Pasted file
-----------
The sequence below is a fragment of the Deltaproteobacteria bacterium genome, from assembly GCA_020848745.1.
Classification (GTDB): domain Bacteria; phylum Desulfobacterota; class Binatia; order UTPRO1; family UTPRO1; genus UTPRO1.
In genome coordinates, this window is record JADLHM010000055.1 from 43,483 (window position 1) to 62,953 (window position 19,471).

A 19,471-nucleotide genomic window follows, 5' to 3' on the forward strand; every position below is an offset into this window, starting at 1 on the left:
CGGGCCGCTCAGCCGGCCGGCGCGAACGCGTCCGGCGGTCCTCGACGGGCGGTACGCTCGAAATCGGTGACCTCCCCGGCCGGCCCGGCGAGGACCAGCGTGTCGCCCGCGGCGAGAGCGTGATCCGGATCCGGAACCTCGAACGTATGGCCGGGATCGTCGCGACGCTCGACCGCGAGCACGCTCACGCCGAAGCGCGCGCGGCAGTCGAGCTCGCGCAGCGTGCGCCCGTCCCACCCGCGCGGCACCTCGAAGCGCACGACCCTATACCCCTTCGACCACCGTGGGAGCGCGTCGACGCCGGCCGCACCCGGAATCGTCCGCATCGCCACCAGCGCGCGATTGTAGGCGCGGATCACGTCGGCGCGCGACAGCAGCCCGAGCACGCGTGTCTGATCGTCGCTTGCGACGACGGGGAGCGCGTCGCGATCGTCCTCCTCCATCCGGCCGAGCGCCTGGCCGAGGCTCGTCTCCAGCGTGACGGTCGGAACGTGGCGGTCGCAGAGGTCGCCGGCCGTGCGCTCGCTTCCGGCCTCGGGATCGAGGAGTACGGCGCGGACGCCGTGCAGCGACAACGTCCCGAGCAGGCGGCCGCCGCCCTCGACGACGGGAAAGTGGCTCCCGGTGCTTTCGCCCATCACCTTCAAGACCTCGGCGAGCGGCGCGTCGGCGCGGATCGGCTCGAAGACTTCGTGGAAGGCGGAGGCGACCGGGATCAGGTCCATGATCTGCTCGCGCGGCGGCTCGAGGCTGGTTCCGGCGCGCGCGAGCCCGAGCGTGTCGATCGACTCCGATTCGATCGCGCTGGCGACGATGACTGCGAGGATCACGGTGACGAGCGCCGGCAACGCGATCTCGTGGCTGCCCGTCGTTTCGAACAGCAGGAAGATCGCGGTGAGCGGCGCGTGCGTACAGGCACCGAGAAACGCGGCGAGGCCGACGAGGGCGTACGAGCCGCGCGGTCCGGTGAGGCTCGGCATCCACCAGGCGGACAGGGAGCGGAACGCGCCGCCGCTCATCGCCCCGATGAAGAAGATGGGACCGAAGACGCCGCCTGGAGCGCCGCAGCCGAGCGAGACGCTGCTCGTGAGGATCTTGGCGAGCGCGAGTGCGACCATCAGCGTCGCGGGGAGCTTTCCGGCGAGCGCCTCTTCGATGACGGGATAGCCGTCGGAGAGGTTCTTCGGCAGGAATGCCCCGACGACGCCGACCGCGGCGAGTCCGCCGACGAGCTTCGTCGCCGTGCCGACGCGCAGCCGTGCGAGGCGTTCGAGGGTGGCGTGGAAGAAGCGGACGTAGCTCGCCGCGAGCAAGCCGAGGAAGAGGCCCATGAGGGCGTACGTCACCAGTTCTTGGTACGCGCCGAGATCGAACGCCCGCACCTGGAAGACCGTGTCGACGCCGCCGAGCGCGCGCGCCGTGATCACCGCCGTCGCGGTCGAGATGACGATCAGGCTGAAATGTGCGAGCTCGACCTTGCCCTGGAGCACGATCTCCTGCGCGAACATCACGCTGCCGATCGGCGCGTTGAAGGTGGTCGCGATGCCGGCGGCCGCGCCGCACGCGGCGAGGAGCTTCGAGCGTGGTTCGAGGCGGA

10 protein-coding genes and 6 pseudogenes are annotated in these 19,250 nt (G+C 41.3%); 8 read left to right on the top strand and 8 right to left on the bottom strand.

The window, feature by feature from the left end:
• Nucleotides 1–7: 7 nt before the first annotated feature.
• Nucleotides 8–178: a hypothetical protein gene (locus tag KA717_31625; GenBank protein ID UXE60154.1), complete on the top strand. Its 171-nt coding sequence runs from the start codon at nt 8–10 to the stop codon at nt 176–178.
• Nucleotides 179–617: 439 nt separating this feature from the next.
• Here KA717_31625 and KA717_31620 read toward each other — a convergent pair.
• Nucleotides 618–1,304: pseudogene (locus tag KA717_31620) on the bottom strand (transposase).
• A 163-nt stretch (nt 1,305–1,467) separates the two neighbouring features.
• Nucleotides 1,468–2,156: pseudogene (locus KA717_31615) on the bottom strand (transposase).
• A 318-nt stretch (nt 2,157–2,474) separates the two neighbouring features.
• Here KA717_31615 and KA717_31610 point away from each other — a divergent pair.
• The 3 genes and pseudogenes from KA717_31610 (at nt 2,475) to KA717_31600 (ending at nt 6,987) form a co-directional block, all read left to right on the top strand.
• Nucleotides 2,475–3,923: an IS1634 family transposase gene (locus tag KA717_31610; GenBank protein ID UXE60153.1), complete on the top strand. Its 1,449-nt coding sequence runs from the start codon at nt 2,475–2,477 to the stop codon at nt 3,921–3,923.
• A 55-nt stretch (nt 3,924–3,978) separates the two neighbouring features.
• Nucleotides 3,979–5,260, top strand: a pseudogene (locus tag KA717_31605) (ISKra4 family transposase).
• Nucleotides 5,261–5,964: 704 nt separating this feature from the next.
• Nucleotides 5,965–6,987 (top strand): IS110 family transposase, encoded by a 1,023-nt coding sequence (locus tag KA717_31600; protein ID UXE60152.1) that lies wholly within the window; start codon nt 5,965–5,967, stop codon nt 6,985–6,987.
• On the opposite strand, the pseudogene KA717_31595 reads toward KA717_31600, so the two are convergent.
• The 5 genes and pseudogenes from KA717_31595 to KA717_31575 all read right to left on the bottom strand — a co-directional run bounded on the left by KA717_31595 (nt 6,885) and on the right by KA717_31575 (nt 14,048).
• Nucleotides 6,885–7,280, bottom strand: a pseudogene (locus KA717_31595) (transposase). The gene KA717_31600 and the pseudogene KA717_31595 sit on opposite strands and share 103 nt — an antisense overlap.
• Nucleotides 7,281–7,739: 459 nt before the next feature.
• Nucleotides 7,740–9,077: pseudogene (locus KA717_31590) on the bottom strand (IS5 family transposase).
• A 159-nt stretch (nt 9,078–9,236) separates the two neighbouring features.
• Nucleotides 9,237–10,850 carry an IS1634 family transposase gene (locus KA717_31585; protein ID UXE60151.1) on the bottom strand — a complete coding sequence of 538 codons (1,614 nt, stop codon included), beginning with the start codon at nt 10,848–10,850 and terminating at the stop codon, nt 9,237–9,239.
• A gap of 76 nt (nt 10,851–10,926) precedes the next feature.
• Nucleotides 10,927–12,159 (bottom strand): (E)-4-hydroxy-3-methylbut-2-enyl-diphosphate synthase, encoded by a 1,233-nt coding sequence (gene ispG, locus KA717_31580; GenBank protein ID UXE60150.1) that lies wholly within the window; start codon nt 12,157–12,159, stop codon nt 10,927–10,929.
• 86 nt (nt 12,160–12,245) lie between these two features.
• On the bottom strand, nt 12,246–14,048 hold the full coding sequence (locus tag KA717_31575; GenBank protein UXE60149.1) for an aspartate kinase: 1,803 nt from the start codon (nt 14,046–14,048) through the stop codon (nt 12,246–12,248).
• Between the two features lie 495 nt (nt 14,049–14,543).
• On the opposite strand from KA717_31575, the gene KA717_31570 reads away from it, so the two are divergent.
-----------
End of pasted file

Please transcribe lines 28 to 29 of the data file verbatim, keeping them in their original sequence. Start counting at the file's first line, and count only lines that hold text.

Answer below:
• A 159-nt stretch (nt 9,078–9,236) separates the two neighbouring features.
• Nucleotides 9,237–10,850 carry an IS1634 family transposase gene (locus KA717_31585; protein ID UXE60151.1) on the bottom strand — a complete coding sequence of 538 codons (1,614 nt, stop codon included), beginning with the start codon at nt 10,848–10,850 and terminating at the stop codon, nt 9,237–9,239.